Chapter 12 – The promise of data in e-research: Many challenges, multiple solutions, diverse outcomes

Ann Zimmerman, Nathan Bos, Judith Olson, and Gary Olson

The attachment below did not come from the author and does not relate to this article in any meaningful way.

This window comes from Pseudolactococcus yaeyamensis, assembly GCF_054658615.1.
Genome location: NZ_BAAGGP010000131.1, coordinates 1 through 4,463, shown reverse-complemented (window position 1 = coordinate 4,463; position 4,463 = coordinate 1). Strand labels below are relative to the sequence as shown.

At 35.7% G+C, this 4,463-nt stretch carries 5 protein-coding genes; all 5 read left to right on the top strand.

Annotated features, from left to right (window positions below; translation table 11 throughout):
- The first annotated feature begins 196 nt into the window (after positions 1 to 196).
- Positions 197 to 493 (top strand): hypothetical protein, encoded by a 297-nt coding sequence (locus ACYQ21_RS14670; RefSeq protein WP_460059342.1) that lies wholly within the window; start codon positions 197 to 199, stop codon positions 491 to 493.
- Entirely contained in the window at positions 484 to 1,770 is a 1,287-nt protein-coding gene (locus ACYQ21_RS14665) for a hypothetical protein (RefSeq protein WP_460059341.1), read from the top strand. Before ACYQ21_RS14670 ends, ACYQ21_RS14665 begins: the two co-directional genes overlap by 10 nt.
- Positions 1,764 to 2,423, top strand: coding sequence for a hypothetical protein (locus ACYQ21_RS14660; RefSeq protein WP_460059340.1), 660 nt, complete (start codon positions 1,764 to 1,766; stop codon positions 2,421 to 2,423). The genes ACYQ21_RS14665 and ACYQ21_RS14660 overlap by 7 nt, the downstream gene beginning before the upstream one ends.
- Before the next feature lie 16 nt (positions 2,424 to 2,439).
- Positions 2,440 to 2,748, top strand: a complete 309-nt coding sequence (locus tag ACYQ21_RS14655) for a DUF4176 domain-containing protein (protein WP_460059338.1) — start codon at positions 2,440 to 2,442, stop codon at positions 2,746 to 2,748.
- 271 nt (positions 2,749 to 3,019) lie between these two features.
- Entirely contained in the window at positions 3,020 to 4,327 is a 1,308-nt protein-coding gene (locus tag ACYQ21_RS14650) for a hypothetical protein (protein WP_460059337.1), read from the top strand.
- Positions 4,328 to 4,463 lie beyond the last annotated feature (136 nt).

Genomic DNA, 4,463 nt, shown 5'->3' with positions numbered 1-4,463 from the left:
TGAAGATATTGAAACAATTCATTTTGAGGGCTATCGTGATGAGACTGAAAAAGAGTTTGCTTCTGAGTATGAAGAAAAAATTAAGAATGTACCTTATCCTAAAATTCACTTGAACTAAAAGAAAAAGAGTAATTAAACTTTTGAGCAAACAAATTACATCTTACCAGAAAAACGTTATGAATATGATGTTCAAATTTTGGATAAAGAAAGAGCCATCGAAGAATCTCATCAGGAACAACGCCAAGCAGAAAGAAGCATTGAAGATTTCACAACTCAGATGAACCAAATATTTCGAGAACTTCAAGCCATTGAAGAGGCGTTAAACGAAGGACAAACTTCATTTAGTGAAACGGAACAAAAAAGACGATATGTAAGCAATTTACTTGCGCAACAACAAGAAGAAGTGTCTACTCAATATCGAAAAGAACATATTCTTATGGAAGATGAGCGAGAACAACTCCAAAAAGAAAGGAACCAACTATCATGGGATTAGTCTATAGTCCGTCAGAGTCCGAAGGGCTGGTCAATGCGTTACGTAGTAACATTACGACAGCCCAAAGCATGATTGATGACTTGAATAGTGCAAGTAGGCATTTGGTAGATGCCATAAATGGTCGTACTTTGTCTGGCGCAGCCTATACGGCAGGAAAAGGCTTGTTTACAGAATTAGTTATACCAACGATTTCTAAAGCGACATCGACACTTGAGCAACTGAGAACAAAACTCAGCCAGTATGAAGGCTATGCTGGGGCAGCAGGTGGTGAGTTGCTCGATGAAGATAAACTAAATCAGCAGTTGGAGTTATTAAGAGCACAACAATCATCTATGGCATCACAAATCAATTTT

The need to share data and to exchange knowledge about data is a primary driver behind many visions of e-science. Yet, efforts to share data face considerable social, organizational, legal, scientific, and technical challenges. Large-scale solutions to these barriers have been slow to develop, although some progress is being made in the technological arena. This chapter reports findings from an analysis of the data sharing approaches used by large collaborations in several scientific disciplines. These results are based on research conducted as part of the Science of Collaboratories project, a five-year study funded by the National Science Foundation to investigate large, distributed collaborations across many domains. One type of solution for data sharing that we identify allows researchers to work as they always have, while the labor necessary to prepare data for sharing and to support their reuse are handled by others. In contrast, a second approach forces scientists to consider barriers to data sharing and aggregation at the outset of data collection and to develop solutions in advance to deal with these issues. Our results show that different types of data sharing solutions place different demands on those who produce data and on those who collect and manage data and make them available for others to use. In addition, individuals or small teams of researchers can often conduct their work privately, whereas large-scale collaborations are subject to increased accountability, greater independencies, and intensified needs for standardization. We discuss the ways in which these factors affect the production, organization, and sharing of data and the implications they have for the institutions and individuals that produce, manage, provide, and preserve scientific data.